Along this Cambodian river, billions of migrating fish attract fishermen and scientists alike.
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Billions of fish migrate southward to the Mekong River in Cambodia each year. This migration attracts fishermen, who take advantage of the abundant harvest. The river is so full that one fishing net can pull in up to 600 pounds of fish. Few studies have been done to track the migrating fish to measure the health of their population. So National Geographic Explorer Zeb Hogan has joined a fishing crew along the Tonle Sap River, which connects the largest lake in Southeast Asia to the Mekong River, to tag fish and determine how many survive the journey. While massive numbers of fish are on the move during the migration season, overfishing and dam building have taken a heavy toll on fish numbers.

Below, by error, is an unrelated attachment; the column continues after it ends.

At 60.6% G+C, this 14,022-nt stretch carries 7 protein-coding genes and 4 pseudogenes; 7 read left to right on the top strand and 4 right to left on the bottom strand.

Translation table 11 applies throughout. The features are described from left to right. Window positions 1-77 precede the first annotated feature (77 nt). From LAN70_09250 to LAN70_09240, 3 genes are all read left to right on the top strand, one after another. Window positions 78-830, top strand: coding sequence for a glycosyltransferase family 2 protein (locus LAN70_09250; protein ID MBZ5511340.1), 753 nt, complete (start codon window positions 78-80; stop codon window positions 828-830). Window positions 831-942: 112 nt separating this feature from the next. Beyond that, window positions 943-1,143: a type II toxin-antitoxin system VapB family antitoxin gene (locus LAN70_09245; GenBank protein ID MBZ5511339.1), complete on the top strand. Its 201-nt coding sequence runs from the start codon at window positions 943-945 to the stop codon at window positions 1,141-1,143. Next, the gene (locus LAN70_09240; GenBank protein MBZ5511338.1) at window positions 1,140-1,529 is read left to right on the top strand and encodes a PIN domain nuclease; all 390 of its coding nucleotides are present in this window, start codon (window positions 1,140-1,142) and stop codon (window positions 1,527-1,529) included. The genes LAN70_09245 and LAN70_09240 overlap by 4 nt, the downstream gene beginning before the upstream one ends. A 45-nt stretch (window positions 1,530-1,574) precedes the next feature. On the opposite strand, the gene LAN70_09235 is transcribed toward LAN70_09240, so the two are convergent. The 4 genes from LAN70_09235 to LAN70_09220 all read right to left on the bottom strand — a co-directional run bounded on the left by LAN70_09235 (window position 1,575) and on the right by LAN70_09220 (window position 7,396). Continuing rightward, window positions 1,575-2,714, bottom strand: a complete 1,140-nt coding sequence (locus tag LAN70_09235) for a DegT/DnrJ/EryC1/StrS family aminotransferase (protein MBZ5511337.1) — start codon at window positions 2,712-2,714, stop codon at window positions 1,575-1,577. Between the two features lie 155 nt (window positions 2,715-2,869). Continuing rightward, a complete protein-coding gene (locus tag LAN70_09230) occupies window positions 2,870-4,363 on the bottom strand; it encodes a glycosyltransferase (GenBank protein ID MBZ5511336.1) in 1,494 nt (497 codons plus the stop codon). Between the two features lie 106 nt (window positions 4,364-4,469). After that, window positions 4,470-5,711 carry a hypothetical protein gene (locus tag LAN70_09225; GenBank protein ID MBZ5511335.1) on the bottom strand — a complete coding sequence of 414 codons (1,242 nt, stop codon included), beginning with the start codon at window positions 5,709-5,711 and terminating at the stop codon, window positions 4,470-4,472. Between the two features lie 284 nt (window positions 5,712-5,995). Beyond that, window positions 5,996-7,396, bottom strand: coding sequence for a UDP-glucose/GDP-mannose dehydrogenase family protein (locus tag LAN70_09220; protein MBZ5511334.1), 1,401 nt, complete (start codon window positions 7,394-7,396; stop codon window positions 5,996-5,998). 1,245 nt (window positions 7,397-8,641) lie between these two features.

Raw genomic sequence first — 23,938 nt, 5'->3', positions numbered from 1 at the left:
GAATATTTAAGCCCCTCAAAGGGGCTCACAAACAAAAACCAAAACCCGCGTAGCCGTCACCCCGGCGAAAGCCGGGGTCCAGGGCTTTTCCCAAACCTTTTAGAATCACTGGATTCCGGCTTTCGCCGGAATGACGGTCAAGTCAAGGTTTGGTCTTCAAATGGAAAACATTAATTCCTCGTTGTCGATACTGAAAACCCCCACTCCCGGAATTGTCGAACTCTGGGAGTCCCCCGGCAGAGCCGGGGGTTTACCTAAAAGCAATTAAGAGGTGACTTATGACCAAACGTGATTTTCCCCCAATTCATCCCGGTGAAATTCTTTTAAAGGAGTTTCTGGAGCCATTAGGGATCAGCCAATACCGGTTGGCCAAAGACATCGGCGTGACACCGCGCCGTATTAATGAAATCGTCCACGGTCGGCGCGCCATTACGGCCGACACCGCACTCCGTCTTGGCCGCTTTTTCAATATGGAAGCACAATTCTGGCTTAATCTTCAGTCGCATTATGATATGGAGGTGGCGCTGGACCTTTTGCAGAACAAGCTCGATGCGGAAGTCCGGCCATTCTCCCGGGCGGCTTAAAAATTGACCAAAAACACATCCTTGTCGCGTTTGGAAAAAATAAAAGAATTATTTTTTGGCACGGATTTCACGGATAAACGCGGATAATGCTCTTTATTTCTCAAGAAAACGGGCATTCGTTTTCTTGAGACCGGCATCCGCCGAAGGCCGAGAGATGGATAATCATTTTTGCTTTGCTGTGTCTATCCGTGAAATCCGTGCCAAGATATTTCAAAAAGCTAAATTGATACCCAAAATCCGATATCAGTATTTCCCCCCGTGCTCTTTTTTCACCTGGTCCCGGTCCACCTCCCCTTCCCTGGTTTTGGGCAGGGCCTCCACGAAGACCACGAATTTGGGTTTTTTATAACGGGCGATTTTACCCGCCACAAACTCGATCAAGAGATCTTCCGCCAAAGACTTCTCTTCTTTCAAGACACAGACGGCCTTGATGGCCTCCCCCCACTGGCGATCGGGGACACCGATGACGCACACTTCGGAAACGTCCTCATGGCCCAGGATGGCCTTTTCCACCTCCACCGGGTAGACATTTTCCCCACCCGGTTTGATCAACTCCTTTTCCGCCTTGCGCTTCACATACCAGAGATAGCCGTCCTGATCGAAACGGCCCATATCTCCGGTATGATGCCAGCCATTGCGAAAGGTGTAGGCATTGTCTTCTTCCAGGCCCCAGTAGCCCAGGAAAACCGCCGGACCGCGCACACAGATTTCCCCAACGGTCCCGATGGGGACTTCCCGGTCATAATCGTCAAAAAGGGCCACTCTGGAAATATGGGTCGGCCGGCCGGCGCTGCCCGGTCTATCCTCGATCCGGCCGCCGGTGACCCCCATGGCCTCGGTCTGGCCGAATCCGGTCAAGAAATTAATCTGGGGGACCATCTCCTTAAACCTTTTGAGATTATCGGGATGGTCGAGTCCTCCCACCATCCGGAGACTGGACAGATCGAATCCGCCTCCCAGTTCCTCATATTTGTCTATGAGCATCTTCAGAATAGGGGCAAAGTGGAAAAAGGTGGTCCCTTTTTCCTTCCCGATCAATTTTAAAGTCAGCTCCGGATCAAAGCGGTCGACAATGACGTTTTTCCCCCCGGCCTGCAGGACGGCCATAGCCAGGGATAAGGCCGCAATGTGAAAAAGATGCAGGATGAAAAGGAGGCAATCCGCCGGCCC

Read “Enormous Fish Make One of the World’s Largest Migrations.”
Learn more about Zeb Hogan.
Why Billions of Fish Are Luring Scientists to This River | National Geographic